The Big Test: The Secret History of the American Meritocracyby Nicholas Lemann
New York: Farrar, Strauss, Giroux, 1999
Book review by Ralph H. Abraham (email@example.com)
These days there is a big hoopla over the sorry state of education in the USA, and many people support the Big Test (the Scholastic Aptitude Test, or SAT) as a cure. Not Nicholas Lemann, journalist and student of the American Meritocracy. He correctly sees the crisis of our schools as a bifurcation in a complex dynamical system.
In a clever analysis, Lemann describes American culture as a complex dynamical system with three layers. At the top, in the myth layer, we have such impressive ideas as democracy and meritocracy. Just below, we have the institutions layer, with structures like tax laws, public education, and the Big Test, the SAT. And at the bottom we have the layer of daily life, with its economic inequalities, affirmative action programs, social insecurities, crime waves, disease epidemics, and so on.
Lemann's virtue is his big picture, in which these layers are linked up into a sort of social hypercycle. The myth of meritocracy -- equal opportunity for all citizens without prejudice of race, family background -- materializes one layer down as the SAT, a supposed measure of merit. This results, down another layer, as racist bias in the opportunity and reward system, hence the widening gap between haves and have-nots, gangs, drugs, arms, and the monstrous penal industry.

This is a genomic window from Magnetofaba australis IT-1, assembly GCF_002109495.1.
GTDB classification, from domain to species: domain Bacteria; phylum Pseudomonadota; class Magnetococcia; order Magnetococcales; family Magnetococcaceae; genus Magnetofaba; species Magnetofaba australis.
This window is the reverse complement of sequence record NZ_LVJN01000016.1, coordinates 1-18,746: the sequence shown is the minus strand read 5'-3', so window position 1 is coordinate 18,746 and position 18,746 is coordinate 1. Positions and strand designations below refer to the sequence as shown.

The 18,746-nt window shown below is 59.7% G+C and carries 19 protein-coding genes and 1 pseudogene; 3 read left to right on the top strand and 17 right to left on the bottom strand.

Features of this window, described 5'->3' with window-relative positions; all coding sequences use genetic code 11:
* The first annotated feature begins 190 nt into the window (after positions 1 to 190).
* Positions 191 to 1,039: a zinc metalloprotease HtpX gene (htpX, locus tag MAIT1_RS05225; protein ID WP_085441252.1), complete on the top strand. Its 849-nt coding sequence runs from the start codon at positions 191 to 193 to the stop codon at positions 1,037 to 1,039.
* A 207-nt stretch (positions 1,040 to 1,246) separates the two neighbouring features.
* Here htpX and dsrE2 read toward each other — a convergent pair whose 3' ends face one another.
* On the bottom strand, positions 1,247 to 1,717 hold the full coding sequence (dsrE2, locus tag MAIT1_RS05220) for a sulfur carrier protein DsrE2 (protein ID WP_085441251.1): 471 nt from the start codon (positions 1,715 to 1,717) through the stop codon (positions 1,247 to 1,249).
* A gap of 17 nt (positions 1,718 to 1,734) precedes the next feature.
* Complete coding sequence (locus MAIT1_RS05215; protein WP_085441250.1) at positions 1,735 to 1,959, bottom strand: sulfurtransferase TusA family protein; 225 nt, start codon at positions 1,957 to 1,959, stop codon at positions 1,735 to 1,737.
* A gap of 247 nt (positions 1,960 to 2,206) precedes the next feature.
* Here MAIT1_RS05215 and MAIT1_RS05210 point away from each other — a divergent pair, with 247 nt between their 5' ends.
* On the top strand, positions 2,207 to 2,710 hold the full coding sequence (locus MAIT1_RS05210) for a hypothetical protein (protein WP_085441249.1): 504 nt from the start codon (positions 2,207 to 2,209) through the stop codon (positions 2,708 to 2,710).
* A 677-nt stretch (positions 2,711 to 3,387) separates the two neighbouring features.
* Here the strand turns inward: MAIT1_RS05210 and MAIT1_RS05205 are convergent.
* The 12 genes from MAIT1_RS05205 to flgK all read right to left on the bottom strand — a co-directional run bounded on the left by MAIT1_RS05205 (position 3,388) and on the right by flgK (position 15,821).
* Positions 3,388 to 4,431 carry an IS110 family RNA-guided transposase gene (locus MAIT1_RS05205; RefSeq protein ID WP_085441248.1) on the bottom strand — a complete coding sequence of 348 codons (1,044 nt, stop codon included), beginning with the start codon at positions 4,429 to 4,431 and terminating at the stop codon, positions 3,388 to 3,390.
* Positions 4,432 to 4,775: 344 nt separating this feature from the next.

In short: meritocracy, implemented by a flawed test of merit, leads to a large bias in the opportunity and reward system. Affirmative action is a bandaid applied to this deadly wound, a patch which exists in conflict with the meritocratic ideal. The myth is thus weakened, so the Big Test is strengthened, and bias and gap increased. This is a typical example of the Richardsonian cycle of schismogenesis, as Gregory Bateson called it, much like an arms race.
A large part of the book is devoted to a journalistic story of the political battle over Prop 209 in California, in which affirmative action was struck down by a narrow margin.
This book is a must read for those interested in complex dynamics applied to social problems on a large scale.
Revised by Ralph Abraham, 24 Feb 2000